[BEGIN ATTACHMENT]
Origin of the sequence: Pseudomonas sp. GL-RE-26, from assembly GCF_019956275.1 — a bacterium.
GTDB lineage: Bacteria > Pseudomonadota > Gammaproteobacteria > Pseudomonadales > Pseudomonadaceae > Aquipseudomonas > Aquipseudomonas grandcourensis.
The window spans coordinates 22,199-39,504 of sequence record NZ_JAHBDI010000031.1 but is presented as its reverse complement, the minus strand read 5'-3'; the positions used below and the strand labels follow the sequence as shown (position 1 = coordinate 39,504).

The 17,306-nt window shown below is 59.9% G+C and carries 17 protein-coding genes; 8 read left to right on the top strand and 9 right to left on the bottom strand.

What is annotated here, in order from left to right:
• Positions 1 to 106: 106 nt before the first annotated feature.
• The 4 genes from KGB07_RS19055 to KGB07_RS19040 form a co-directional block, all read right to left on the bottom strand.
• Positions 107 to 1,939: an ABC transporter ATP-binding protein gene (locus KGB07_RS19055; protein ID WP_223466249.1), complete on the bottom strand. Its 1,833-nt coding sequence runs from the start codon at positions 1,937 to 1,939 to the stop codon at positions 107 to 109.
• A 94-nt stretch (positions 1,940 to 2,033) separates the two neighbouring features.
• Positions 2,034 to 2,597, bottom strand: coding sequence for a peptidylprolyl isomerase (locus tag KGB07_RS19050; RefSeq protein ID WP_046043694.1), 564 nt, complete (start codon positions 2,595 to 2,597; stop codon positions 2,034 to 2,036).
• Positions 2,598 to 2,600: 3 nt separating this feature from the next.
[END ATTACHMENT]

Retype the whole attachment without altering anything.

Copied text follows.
Origin of the sequence: Pseudomonas sp. GL-RE-26, from assembly GCF_019956275.1 — a bacterium.
GTDB lineage: Bacteria > Pseudomonadota > Gammaproteobacteria > Pseudomonadales > Pseudomonadaceae > Aquipseudomonas > Aquipseudomonas grandcourensis.
The window spans coordinates 22,199-39,504 of sequence record NZ_JAHBDI010000031.1 but is presented as its reverse complement, the minus strand read 5'-3'; the positions used below and the strand labels follow the sequence as shown (position 1 = coordinate 39,504).

The 17,306-nt window shown below is 59.9% G+C and carries 17 protein-coding genes; 8 read left to right on the top strand and 9 right to left on the bottom strand.

What is annotated here, in order from left to right:
• Positions 1 to 106: 106 nt before the first annotated feature.
• The 4 genes from KGB07_RS19055 to KGB07_RS19040 form a co-directional block, all read right to left on the bottom strand.
• Positions 107 to 1,939: an ABC transporter ATP-binding protein gene (locus KGB07_RS19055; protein ID WP_223466249.1), complete on the bottom strand. Its 1,833-nt coding sequence runs from the start codon at positions 1,937 to 1,939 to the stop codon at positions 107 to 109.
• A 94-nt stretch (positions 1,940 to 2,033) separates the two neighbouring features.
• Positions 2,034 to 2,597, bottom strand: coding sequence for a peptidylprolyl isomerase (locus tag KGB07_RS19050; RefSeq protein ID WP_046043694.1), 564 nt, complete (start codon positions 2,595 to 2,597; stop codon positions 2,034 to 2,036).
• Positions 2,598 to 2,600: 3 nt separating this feature from the next.